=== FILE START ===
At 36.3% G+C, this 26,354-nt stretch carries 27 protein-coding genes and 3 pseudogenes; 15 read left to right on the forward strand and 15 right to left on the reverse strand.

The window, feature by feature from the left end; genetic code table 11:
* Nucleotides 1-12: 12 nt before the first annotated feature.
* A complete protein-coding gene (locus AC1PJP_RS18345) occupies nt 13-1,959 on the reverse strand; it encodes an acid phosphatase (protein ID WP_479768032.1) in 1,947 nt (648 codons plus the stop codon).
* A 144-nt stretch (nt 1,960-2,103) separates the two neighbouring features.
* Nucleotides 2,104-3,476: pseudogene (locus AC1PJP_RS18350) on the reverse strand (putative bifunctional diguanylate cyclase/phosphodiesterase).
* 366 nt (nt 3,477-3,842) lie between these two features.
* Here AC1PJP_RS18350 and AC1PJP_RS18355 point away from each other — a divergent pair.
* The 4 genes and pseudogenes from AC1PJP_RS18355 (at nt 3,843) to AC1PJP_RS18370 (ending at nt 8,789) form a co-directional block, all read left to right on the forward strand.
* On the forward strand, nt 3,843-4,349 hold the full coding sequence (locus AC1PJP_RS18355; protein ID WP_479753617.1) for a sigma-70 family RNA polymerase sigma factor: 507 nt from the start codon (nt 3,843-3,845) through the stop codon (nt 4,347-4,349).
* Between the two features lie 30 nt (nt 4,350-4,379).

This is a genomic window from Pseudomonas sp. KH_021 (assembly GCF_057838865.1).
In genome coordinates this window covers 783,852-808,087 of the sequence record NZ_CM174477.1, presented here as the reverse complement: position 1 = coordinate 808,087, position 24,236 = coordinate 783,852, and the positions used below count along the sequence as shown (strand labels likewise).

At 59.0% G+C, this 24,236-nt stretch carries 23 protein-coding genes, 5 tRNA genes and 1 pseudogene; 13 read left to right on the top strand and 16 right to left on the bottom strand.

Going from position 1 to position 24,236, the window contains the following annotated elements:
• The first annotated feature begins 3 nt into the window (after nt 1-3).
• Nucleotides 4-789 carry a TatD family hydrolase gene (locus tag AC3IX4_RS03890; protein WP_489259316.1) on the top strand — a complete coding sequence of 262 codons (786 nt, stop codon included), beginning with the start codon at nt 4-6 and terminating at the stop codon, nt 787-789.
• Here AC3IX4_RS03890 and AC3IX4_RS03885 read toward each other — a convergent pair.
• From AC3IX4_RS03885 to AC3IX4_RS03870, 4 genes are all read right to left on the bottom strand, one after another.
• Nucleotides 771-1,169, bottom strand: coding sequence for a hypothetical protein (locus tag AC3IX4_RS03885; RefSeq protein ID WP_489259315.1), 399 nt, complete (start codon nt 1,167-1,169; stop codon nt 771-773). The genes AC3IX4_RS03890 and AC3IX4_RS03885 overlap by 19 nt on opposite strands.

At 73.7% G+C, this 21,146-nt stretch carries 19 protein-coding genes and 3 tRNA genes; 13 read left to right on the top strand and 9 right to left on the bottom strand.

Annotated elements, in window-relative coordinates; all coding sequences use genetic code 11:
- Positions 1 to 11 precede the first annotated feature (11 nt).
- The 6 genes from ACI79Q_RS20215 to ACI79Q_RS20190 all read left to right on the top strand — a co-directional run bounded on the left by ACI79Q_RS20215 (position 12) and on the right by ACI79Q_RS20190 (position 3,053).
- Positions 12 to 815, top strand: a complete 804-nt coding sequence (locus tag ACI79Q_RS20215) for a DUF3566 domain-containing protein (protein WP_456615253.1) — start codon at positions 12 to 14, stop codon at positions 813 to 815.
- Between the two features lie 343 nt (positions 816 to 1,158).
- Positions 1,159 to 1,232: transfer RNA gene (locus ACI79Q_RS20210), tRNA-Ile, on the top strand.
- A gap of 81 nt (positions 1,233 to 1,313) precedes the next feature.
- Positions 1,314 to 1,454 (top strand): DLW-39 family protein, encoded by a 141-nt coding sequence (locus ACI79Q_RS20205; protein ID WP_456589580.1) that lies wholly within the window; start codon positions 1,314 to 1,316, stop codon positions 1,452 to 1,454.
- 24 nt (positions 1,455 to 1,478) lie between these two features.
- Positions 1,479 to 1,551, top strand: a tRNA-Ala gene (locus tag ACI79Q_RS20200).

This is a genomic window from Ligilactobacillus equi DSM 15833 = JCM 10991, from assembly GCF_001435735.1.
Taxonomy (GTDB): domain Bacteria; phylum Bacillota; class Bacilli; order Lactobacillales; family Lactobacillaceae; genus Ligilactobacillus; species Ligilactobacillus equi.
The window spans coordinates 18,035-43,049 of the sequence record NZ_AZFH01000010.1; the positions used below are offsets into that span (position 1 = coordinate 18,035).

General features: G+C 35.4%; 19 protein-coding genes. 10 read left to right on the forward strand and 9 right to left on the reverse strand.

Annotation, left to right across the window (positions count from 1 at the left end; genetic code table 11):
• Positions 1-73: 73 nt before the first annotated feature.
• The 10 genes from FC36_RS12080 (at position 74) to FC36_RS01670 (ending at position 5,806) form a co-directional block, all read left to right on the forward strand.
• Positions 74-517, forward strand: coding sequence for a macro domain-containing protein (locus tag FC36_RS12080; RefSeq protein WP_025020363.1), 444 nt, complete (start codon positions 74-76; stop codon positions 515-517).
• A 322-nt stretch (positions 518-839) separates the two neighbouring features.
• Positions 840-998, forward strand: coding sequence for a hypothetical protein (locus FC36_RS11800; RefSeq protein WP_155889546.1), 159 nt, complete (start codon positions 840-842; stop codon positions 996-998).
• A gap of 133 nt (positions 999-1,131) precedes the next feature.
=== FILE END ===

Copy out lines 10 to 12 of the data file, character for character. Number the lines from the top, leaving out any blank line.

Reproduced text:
* On the forward strand, nt 3,843-4,349 hold the full coding sequence (locus AC1PJP_RS18355; protein ID WP_479753617.1) for a sigma-70 family RNA polymerase sigma factor: 507 nt from the start codon (nt 3,843-3,845) through the stop codon (nt 4,347-4,349).
* Between the two features lie 30 nt (nt 4,350-4,379).

This is a genomic window from Pseudomonas sp. KH_021 (assembly GCF_057838865.1).